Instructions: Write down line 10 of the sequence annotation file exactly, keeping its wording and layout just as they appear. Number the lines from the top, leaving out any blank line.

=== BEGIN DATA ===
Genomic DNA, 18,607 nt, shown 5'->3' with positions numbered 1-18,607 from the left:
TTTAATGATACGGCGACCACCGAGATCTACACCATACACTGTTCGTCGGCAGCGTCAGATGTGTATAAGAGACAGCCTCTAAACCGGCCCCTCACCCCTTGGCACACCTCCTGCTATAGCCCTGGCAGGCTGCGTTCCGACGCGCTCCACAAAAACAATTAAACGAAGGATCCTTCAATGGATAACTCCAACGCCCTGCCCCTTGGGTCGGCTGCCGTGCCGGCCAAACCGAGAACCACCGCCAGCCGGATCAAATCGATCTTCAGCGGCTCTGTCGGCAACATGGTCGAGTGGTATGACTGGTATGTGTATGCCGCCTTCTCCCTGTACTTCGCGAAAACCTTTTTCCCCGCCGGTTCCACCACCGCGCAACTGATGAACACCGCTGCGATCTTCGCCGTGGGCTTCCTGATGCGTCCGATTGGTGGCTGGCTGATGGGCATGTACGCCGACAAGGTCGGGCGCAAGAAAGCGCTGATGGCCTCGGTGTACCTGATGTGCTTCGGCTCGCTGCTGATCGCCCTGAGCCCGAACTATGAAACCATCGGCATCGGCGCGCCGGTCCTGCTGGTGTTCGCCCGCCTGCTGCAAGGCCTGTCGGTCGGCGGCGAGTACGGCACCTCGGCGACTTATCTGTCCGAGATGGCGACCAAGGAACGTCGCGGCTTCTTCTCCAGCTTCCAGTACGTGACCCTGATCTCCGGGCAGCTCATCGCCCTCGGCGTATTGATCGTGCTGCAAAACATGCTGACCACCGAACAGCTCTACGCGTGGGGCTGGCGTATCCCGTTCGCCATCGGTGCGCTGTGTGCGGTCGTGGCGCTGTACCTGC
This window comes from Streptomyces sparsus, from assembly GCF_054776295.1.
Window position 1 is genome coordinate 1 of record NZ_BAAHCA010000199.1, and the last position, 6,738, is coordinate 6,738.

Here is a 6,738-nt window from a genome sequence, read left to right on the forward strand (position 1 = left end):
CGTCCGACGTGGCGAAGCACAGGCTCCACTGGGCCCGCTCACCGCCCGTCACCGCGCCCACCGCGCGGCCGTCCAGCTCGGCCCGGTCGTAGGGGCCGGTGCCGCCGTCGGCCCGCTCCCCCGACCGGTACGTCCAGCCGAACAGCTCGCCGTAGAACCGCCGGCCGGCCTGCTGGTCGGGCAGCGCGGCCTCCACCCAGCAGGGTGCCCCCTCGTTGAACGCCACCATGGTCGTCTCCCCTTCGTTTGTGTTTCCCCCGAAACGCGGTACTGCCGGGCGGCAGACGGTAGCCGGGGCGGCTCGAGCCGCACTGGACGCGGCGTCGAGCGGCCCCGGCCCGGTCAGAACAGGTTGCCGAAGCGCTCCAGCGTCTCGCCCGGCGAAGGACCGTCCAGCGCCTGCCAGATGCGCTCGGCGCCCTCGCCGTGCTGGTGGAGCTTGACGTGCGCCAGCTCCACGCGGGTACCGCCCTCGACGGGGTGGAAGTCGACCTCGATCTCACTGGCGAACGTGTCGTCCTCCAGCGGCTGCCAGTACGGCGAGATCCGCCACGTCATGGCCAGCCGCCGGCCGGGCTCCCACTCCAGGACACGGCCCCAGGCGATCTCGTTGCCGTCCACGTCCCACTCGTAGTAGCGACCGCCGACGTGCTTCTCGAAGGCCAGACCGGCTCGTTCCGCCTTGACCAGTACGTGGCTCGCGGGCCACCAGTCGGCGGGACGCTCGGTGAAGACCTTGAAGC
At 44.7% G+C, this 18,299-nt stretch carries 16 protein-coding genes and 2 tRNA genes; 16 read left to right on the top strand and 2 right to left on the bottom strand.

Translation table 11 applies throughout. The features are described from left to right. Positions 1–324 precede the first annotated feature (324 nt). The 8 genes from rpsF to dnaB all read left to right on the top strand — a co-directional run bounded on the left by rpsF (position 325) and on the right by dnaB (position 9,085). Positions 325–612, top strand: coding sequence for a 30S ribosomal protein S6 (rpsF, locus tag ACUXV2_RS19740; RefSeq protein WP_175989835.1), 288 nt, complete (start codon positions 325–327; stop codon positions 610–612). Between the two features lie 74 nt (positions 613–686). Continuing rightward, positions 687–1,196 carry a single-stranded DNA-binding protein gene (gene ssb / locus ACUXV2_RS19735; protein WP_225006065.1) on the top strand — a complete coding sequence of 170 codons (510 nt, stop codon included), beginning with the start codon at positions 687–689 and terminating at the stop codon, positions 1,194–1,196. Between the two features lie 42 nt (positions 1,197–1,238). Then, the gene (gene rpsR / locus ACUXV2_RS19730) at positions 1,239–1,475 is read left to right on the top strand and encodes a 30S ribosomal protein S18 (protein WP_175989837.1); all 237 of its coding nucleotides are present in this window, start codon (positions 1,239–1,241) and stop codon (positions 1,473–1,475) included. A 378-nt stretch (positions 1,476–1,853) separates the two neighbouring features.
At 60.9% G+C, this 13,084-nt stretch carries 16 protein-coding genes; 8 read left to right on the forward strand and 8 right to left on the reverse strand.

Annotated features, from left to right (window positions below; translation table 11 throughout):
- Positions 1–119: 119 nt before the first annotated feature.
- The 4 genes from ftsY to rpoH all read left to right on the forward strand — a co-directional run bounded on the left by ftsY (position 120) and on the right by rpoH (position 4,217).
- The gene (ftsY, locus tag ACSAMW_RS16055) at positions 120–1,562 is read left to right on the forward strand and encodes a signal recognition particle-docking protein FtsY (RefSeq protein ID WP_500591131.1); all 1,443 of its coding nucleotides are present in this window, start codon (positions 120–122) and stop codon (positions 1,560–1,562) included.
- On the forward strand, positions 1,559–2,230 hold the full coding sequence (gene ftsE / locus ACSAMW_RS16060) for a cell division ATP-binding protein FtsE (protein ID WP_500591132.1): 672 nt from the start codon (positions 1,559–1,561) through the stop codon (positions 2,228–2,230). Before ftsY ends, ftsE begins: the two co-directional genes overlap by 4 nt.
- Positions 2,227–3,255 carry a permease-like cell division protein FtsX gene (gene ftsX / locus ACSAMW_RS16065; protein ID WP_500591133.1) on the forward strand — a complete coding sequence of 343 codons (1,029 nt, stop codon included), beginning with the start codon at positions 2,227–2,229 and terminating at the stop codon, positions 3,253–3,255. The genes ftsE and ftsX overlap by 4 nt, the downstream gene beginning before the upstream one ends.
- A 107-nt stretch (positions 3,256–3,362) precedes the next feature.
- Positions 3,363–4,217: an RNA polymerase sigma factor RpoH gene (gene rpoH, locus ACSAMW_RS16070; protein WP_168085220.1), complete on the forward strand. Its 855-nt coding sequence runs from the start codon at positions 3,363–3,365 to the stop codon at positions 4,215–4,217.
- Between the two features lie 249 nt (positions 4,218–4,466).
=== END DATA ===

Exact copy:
Annotated features, from left to right (window positions below; translation table 11 throughout):